There are always limits we place on children’s reading. Sometimes those limits can be pretty arbitrary. Children of course, aren’t necessarily interested in why we make those limits. They just want to read what they want to read,
One reason we place limits is that it makes us uncomfortable. At least, it makes a lot of us uncomfortable. Mostly we want to protect our children from the evil of the world, not give them the opportunities to unsettle or terrify themselves.
Fear is a strange creature. I can hear gleeful stories about undead robot zombies daily from my seven year old, but faced with a bumblebee he freezes. The line is very thin sometimes. Larry the pet werewolf has joined my son’s odd cast of imaginary friends. Sometimes Larry is a friendly puppy. Sometimes he’s a protector. And sometimes he’s scary, mostly to my five year old, who gets freaked out by the howling in the dark at bedtime. We appear to be stuck with Larry, a creature who embodies all the contradictions to the ways my son deals with fear. Kids’ reactions to what they read and what they see can be so different from ours, and what we find disturbing may be a key clicking open a lock on a door to a room they need to visit. Alternatively, it could really frighten them. But life is less rich if we avoid everything that might evoke emotions that can be difficult to deal with.
As a parent I see these contradictions and the accompanying discomfort differently than I do as a librarian. As a librarian I might try to guide a child to something that seems more age appropriate or warn them that the book she’s chosen has intense content, and that it’s okay to put it down, but I don’t think I would completely refuse to give a child a book. I have to trust that parents are aware of and supportive of their child’s reading. As a parent I have absolutely told my kids that there are some books, movies, television, that they are not ready for yet. The Monster Kid is angling to watch Night of the Living Dead, and that is not going to happen.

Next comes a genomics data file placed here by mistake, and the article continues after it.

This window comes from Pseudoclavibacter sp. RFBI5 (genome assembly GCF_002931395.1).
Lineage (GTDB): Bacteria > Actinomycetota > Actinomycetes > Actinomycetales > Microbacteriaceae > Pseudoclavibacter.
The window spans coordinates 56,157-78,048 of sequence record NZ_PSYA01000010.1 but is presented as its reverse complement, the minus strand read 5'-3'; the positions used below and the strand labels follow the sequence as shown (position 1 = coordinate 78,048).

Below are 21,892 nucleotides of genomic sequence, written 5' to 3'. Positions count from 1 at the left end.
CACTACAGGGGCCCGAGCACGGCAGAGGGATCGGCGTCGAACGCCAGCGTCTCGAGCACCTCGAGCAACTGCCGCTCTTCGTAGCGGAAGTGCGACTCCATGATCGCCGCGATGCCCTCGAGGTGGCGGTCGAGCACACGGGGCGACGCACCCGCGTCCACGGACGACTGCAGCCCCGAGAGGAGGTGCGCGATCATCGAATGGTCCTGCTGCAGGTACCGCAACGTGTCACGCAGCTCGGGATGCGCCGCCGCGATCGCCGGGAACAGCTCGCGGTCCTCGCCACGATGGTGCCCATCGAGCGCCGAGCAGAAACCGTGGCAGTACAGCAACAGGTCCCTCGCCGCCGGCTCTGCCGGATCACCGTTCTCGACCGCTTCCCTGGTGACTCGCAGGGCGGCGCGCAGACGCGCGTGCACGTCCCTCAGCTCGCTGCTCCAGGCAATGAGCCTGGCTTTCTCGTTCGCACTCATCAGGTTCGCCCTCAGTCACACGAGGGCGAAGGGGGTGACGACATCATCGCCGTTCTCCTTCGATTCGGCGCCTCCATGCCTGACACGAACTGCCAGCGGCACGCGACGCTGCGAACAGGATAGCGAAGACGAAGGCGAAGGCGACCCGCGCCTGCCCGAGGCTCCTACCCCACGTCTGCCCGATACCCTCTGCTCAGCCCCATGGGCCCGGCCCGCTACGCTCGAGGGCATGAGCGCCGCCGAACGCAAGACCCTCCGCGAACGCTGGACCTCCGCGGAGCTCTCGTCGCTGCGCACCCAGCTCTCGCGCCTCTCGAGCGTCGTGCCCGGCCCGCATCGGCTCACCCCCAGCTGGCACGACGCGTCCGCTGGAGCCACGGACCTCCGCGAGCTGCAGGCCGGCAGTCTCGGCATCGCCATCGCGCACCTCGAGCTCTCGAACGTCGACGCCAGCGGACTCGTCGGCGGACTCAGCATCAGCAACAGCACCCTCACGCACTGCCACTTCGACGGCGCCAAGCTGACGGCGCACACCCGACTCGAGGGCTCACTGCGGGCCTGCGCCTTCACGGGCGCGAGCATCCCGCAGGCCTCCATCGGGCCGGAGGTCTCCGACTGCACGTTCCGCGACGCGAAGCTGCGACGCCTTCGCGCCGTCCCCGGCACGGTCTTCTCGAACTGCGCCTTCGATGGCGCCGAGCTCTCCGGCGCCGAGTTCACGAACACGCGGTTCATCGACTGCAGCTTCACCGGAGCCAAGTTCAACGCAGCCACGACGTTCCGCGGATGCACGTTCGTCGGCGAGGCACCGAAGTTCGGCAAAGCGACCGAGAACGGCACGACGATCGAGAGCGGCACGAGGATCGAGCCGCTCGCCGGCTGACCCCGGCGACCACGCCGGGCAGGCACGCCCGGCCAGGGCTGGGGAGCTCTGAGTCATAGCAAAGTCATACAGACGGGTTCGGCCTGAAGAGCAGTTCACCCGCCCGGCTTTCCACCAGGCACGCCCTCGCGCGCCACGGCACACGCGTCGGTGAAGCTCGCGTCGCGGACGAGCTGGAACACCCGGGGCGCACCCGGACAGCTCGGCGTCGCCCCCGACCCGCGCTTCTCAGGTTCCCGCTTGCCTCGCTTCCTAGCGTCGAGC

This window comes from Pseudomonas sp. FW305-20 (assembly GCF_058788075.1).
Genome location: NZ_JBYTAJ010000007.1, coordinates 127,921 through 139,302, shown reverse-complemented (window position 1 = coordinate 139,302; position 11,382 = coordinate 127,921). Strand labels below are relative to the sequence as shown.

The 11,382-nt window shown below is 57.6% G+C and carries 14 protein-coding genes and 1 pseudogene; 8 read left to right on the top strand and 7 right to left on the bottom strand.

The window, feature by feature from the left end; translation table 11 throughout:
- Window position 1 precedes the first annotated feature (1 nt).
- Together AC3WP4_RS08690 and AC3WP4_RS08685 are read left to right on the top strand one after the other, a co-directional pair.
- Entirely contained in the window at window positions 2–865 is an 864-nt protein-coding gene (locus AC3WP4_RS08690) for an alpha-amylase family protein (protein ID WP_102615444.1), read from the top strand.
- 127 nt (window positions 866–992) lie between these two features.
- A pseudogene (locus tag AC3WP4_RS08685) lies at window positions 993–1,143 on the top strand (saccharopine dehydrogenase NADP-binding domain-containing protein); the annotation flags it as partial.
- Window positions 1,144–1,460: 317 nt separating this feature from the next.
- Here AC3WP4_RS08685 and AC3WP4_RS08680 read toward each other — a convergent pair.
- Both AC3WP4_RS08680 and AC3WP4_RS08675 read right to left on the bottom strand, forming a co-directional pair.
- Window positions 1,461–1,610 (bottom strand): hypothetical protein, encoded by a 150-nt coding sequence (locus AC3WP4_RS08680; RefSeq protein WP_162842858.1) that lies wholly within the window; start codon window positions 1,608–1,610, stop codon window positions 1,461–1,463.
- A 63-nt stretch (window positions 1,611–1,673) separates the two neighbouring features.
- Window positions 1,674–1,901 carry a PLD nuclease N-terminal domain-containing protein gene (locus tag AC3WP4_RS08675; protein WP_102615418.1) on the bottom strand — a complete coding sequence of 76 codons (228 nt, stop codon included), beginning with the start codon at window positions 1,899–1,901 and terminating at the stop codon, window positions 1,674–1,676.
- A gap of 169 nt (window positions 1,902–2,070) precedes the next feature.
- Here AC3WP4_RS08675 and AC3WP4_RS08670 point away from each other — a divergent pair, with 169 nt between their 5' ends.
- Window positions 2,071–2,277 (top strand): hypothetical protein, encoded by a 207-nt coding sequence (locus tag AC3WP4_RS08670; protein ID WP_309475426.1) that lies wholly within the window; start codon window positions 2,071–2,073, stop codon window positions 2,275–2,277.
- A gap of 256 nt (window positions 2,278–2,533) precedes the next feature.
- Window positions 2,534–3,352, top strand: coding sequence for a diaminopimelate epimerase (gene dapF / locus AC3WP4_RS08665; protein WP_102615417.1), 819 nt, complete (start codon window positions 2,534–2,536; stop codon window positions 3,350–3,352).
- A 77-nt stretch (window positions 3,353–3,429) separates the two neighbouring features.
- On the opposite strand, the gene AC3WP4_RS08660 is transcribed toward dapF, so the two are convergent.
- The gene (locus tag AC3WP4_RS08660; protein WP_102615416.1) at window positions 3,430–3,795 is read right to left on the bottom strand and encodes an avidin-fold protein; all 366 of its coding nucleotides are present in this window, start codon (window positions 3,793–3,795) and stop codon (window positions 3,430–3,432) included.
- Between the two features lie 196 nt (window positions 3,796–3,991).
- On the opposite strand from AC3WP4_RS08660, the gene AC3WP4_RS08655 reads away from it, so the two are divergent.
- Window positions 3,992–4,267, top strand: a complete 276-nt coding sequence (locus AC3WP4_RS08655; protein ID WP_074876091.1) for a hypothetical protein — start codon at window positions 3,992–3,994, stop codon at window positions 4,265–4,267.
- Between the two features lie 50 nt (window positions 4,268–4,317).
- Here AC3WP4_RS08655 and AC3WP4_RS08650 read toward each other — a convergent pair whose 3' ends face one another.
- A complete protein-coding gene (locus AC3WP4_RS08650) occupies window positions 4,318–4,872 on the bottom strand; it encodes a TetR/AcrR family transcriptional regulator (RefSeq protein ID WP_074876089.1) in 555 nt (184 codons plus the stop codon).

It’s important to include kids in the discussions of why you think they aren’t ready to read or watch something. They can learn from you, and you can learn from them. The knowledge can make us better at understanding the other person and respecting boundaries. And to express all this better than I really can, I’m going to share a link to a blog entry by Mini Lee, who I think has some interesting things to say about all of this from the kid’s point of view. As uncomfortable as some of the books and media kids are interested in may make you, the essential thing is that there has to be enough trust and respect there to be able to hold a conversation about it.